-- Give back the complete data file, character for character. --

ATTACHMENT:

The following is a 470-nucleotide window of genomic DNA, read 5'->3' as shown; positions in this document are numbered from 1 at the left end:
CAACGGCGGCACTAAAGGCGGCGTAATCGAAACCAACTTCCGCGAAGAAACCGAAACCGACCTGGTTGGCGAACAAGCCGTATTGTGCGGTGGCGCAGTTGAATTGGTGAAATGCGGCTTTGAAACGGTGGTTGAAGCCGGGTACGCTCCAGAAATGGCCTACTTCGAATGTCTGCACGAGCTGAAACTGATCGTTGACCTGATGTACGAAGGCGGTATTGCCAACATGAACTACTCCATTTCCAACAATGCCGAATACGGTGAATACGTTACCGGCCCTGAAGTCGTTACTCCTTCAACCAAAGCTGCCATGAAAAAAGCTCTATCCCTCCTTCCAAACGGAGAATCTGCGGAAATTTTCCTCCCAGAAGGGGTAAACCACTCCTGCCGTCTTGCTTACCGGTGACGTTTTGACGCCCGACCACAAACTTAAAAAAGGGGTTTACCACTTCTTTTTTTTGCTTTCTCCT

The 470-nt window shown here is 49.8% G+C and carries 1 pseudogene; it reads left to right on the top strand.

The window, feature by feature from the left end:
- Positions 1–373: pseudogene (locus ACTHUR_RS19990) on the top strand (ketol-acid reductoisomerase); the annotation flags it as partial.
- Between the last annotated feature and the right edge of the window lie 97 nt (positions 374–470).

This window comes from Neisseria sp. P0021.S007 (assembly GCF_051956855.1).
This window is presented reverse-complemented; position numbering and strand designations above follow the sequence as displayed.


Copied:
The following is a 470-nucleotide window of genomic DNA, read 5'->3' as shown; positions in this document are numbered from 1 at the left end:
CAACGGCGGCACTAAAGGCGGCGTAATCGAAACCAACTTCCGCGAAGAAACCGAAACCGACCTGGTTGGCGAACAAGCCGTATTGTGCGGTGGCGCAGTTGAATTGGTGAAATGCGGCTTTGAAACGGTGGTTGAAGCCGGGTACGCTCCAGAAATGGCCTACTTCGAATGTCTGCACGAGCTGAAACTGATCGTTGACCTGATGTACGAAGGCGGTATTGCCAACATGAACTACTCCATTTCCAACAATGCCGAATACGGTGAATACGTTACCGGCCCTGAAGTCGTTACTCCTTCAACCAAAGCTGCCATGAAAAAAGCTCTATCCCTCCTTCCAAACGGAGAATCTGCGGAAATTTTCCTCCCAGAAGGGGTAAACCACTCCTGCCGTCTTGCTTACCGGTGACGTTTTGACGCCCGACCACAAACTTAAAAAAGGGGTTTACCACTTCTTTTTTTTGCTTTCTCCT

The 470-nt window shown here is 49.8% G+C and carries 1 pseudogene; it reads left to right on the top strand.

The window, feature by feature from the left end:
- Positions 1–373: pseudogene (locus ACTHUR_RS19990) on the top strand (ketol-acid reductoisomerase); the annotation flags it as partial.
- Between the last annotated feature and the right edge of the window lie 97 nt (positions 374–470).

This window comes from Neisseria sp. P0021.S007 (assembly GCF_051956855.1).
This window is presented reverse-complemented; position numbering and strand designations above follow the sequence as displayed.